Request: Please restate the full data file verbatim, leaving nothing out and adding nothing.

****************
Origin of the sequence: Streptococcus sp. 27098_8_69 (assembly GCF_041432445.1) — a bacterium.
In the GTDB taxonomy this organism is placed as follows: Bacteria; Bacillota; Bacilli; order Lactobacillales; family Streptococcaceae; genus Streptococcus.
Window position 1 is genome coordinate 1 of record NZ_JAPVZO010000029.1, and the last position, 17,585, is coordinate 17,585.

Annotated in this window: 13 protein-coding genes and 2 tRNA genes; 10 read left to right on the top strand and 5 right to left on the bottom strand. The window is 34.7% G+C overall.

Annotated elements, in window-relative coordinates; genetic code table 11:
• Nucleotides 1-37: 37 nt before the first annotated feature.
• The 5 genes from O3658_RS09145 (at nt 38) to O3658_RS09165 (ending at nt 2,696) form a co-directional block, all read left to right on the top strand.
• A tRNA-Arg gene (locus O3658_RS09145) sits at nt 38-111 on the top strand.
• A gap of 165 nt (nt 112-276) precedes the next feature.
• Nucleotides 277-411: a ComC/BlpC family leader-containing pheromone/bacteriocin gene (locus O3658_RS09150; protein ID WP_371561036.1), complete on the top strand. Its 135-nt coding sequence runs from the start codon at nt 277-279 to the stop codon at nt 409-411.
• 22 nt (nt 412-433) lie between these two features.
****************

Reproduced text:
Origin of the sequence: Streptococcus sp. 27098_8_69 (assembly GCF_041432445.1) — a bacterium.
In the GTDB taxonomy this organism is placed as follows: Bacteria; Bacillota; Bacilli; order Lactobacillales; family Streptococcaceae; genus Streptococcus.
Window position 1 is genome coordinate 1 of record NZ_JAPVZO010000029.1, and the last position, 17,585, is coordinate 17,585.

Annotated in this window: 13 protein-coding genes and 2 tRNA genes; 10 read left to right on the top strand and 5 right to left on the bottom strand. The window is 34.7% G+C overall.

Annotated elements, in window-relative coordinates; genetic code table 11:
• Nucleotides 1-37: 37 nt before the first annotated feature.
• The 5 genes from O3658_RS09145 (at nt 38) to O3658_RS09165 (ending at nt 2,696) form a co-directional block, all read left to right on the top strand.
• A tRNA-Arg gene (locus O3658_RS09145) sits at nt 38-111 on the top strand.
• A gap of 165 nt (nt 112-276) precedes the next feature.
• Nucleotides 277-411: a ComC/BlpC family leader-containing pheromone/bacteriocin gene (locus O3658_RS09150; protein ID WP_371561036.1), complete on the top strand. Its 135-nt coding sequence runs from the start codon at nt 277-279 to the stop codon at nt 409-411.
• 22 nt (nt 412-433) lie between these two features.